Hous­ing prices be­gin to sta­bi­lize, hard land­ing ‘un­likely’

China Daily (USA) - - CHINA -

By WU YIYAO \ in Shang­hai wuyiyao@chi­nadaily.com.cn Home price in­creases in key cities may ease af­ter a se­ries of cool­ing mea­sures take ef­fect, though a hard land­ing of the mar­ket is un­likely, said an­a­lysts. New home prices in 63 out of 70 cities that the Na­tional Bureau of Sta­tis­tics mon­i­tors gained in Septem­ber. But the real es­tate mar­ket “ap­par­ently cooled” this month af­ter cities took mea­sures to curb rapidly ris­ing hous­ing prices, ac­cord­ing to a state­ment by the NBS on Fri­day. Liu Jian­wei, spokesman for the NBS, said growth in res­i­den­tial prop­erty prices that was too rapid in first-tier cities and some se­cond-tier cities has ap­par­ently been curbed, and home prices are sta­bi­liz­ing. Com­pared with Septem­ber, new home price growth has slowed this month. Year-on-year growth in floor area un­der con­struc­tion also has slowed, from 4.6 per­cent in Au­gust to 3.2 per­cent in Septem­ber.

Shen­zhen, one of the cities with the fastest hous­ing price growth, saw av­er­age new home prices de­cline by 0.3 per­cent in the first half of Oc­to­ber com­pared with Septem­ber.

Prices in some other cities dropped be­tween 1 per­cent and 3.8 per­cent, the NBS state­ment said.

More than 20 cities launched cool­ing mea­sures, in­clud­ing stricter reg­u­la­tions on buy­ers’ qual­i­fi­ca­tions to buy se­cond or third homes and tight­ened credit for home­buy­ers in a bid to curb spec­u­la­tion. How­ever, an­a­lysts said they be­lieve a hard land­ing in the key cities’ prop­erty mar­ket is un­likely.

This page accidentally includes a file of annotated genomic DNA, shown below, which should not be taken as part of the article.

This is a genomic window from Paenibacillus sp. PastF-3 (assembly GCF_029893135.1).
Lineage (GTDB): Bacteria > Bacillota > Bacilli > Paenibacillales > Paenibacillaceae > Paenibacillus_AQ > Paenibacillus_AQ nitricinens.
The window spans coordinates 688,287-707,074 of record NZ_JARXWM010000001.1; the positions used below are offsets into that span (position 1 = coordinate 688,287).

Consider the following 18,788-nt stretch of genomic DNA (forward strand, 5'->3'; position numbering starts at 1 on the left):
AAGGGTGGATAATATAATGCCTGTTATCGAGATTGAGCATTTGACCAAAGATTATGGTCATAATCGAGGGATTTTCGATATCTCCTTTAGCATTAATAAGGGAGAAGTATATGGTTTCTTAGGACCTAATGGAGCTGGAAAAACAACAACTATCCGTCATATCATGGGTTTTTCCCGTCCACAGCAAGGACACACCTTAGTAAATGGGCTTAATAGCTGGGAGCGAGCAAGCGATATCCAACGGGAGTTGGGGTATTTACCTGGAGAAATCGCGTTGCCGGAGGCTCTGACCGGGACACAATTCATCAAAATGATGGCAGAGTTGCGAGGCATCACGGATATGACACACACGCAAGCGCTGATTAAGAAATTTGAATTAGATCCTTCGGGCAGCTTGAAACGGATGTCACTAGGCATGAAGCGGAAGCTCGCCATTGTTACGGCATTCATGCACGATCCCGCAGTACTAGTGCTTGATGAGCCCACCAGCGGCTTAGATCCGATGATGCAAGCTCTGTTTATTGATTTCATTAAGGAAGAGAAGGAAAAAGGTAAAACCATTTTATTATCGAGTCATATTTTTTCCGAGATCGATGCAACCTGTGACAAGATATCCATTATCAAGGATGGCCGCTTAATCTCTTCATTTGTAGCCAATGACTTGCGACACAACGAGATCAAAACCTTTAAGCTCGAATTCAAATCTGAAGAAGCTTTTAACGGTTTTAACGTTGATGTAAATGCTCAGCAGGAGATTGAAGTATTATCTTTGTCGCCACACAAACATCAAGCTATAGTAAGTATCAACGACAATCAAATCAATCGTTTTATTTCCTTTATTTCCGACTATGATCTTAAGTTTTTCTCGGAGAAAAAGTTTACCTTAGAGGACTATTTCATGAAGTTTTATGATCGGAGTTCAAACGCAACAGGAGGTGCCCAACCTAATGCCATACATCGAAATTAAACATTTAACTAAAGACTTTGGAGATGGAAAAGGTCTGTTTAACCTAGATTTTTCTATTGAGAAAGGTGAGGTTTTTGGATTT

“Pol­icy changes will re­main grad­ual and fo­cused on up­pertier mar­kets, mean­ing that a prop­erty mar­ket crash is highly doubt­ful,” said Sam Xie, head of CBRE China Re­search.

Wang Tao, chief China econ­o­mist of UBS Group AG, said in a re­search note that the chances of a home-price plunge are low. “These curbs only aim to rein in the home­buy­ing panic and to stem the bub­ble, in­stead of be­ing an al­laround shack­ling of the prop­erty mar­ket,” said Wang.

James McDon­ald, a Sav­ills China re­searcher, said low­ertier cities may see de­creas­ing prices due to in­ven­tory pressure.

Price in­creases in first-tier cities such as Bei­jing and Shang­hai will slow down but are un­likely to stop if the land sup­ply does not pick up quickly, he said.

Av­er­age home prices in Wen­zhou, Zhe­jiang province, dropped by 3.62 per­cent, from 18,093 yuan ($2,670) per square me­ter in Septem­ber to 17,438 yuan in the first half of Oc­to­ber.

In Harbin, cap­i­tal of Hei­longjiang province, home prices dropped by 1.23 per­cent, from 7,837 yuan per square me­ter in Septem­ber to 7,740 yuan in Oc­to­ber, ac­cord­ing to data from hous­ing au­thor­i­ties.

In Shang­hai, the av­er­age home price went up by 3.41 per­cent month-on-month in the first half of Oc­to­ber to 49,644 yuan per square me­ter.

Pol­icy changes will re­main grad­ual and fo­cused on up­per-tier mar­kets.” Sam Xie, head, CBRE China Re­search

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